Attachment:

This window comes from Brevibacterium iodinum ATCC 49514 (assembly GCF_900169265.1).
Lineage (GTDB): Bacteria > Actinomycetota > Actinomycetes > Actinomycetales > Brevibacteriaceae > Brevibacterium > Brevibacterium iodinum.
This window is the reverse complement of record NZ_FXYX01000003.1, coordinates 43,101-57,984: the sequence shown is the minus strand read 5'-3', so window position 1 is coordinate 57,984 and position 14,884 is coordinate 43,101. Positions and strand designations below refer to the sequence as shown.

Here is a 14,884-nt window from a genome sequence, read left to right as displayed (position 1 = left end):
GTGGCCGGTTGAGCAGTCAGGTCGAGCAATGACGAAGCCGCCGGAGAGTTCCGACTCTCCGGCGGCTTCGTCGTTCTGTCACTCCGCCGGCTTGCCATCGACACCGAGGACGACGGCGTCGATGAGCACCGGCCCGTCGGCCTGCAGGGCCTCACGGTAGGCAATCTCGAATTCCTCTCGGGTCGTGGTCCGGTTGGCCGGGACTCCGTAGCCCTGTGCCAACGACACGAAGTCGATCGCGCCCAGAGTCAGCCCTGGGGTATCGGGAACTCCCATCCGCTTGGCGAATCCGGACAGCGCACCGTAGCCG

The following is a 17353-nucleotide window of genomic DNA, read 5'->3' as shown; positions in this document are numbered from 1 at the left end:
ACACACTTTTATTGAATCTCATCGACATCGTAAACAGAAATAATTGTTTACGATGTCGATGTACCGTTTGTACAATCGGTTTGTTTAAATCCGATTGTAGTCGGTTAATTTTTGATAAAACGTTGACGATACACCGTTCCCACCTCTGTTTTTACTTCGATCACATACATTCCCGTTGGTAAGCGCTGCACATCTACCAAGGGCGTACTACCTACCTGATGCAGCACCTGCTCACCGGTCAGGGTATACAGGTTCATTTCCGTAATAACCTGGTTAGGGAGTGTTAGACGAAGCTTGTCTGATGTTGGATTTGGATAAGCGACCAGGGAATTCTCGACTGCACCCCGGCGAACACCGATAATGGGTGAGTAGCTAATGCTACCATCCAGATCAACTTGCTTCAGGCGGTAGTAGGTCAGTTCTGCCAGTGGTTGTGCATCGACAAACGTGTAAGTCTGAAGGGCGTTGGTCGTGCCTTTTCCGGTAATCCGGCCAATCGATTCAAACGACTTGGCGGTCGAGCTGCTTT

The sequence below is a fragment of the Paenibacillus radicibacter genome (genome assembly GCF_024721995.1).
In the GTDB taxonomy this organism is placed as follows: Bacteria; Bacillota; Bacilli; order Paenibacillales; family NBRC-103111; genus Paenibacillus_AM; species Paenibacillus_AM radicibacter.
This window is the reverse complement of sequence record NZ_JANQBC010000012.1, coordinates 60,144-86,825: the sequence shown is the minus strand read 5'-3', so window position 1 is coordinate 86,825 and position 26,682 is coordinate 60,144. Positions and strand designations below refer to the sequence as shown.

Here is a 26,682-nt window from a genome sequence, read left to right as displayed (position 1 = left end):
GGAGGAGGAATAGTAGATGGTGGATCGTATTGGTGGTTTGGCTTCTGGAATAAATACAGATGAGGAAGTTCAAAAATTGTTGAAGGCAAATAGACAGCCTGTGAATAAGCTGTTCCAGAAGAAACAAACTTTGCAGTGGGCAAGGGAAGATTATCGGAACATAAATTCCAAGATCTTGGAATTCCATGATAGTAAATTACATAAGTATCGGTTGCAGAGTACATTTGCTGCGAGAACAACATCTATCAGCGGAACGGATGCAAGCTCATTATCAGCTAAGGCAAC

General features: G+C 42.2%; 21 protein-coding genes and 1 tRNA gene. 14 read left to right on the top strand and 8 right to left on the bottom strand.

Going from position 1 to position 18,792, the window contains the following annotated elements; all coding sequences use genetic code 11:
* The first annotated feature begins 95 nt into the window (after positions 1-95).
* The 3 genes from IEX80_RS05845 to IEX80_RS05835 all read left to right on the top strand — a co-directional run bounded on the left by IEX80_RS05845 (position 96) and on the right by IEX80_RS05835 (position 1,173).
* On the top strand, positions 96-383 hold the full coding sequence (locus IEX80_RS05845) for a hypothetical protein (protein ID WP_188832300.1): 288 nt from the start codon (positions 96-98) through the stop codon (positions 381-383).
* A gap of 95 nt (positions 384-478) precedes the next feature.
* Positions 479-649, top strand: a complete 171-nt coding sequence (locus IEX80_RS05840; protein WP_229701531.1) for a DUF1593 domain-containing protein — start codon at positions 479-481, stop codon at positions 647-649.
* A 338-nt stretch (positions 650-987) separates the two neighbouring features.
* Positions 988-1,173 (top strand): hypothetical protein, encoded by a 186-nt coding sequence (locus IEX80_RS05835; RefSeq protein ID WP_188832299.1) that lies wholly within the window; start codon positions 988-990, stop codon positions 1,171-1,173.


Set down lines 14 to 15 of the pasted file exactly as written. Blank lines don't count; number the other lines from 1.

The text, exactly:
Going from position 1 to position 18,792, the window contains the following annotated elements; all coding sequences use genetic code 11:
* The first annotated feature begins 95 nt into the window (after positions 1-95).